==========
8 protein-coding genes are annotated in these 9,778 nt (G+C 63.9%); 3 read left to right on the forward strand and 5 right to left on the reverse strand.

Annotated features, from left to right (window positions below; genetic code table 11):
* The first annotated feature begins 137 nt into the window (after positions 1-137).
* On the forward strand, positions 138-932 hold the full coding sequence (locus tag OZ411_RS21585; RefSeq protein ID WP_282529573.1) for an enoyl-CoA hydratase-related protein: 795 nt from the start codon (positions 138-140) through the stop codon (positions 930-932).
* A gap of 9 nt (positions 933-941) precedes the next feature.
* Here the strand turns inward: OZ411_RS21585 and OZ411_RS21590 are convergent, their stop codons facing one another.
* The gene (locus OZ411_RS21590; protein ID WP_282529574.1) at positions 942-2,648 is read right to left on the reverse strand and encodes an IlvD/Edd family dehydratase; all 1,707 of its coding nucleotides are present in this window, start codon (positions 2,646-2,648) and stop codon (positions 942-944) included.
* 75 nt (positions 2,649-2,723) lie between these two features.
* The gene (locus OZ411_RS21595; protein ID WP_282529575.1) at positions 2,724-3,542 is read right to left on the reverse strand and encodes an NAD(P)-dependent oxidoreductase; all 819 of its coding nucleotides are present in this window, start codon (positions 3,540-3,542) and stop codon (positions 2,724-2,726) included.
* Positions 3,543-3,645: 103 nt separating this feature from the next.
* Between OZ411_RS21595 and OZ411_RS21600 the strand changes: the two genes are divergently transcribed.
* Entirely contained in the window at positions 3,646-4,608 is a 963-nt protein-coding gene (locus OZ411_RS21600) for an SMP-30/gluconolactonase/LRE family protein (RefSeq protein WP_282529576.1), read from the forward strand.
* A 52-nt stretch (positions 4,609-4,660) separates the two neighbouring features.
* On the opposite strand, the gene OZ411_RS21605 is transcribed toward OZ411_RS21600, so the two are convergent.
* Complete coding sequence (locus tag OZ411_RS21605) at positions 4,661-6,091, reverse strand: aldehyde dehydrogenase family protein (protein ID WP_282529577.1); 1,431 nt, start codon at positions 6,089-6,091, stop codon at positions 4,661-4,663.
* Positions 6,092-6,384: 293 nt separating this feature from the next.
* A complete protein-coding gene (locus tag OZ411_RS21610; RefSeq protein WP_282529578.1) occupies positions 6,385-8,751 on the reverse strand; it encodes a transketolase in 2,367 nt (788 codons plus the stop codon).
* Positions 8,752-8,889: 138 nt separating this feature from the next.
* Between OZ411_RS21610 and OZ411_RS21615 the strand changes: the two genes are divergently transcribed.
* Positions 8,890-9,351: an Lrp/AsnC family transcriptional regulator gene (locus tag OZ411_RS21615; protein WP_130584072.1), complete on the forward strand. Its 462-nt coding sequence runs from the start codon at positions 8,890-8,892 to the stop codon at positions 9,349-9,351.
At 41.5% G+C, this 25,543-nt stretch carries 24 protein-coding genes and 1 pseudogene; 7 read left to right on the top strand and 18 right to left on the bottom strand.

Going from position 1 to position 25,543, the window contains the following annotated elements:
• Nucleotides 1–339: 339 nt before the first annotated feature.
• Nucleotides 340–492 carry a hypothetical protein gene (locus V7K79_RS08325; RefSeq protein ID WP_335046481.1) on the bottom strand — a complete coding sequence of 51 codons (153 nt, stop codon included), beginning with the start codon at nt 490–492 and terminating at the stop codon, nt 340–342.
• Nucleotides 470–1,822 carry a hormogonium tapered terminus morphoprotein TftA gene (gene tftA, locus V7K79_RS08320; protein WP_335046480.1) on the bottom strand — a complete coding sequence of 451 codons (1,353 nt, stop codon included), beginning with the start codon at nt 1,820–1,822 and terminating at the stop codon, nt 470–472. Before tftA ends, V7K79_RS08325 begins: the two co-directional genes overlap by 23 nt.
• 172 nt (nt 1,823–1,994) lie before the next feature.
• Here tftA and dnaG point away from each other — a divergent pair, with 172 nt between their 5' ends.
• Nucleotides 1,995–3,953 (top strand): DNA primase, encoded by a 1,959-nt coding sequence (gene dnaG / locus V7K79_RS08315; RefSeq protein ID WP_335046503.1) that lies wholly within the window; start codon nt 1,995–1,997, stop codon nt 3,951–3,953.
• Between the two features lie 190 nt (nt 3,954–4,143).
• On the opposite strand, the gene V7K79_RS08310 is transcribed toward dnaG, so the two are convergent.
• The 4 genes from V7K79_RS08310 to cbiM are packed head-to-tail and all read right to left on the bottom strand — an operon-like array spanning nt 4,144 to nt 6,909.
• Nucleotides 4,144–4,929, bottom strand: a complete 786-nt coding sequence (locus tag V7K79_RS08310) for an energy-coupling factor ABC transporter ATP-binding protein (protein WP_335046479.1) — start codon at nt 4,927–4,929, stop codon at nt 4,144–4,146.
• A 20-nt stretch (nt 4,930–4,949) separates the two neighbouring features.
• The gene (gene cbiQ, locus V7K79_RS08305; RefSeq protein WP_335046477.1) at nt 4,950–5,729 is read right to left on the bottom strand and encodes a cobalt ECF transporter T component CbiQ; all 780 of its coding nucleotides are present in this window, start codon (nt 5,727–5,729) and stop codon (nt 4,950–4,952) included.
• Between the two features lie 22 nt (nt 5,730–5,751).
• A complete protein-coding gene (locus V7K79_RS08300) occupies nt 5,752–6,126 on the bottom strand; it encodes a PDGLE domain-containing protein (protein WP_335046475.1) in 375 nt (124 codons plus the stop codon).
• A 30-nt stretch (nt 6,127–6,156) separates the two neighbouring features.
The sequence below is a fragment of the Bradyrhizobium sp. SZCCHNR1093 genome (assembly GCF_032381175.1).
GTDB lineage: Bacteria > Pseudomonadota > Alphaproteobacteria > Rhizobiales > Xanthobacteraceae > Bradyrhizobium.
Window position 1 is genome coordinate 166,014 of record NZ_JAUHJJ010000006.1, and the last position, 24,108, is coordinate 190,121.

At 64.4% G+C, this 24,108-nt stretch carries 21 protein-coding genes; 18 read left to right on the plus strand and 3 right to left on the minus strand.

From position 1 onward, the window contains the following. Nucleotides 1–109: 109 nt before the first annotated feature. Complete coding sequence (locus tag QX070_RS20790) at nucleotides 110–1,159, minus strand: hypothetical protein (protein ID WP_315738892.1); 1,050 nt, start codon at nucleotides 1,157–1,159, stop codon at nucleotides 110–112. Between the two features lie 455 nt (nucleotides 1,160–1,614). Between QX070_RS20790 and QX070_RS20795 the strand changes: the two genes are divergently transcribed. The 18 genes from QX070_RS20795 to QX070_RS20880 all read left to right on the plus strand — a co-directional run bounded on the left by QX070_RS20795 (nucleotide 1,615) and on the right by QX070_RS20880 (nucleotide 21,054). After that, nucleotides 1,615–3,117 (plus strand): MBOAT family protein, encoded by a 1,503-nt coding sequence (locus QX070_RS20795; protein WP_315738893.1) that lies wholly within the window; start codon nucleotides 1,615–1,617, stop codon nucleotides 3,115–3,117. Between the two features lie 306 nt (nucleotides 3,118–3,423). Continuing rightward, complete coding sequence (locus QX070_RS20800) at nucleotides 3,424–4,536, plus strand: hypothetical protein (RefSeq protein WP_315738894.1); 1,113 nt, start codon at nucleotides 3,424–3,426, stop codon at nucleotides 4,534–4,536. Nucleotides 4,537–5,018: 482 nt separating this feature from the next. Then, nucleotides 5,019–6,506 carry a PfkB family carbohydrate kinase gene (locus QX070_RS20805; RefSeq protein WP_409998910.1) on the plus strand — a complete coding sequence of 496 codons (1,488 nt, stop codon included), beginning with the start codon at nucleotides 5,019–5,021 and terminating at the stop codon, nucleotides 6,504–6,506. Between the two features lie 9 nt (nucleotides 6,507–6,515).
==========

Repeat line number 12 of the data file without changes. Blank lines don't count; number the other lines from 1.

* Entirely contained in the window at positions 3,646-4,608 is a 963-nt protein-coding gene (locus OZ411_RS21600) for an SMP-30/gluconolactonase/LRE family protein (RefSeq protein WP_282529576.1), read from the forward strand.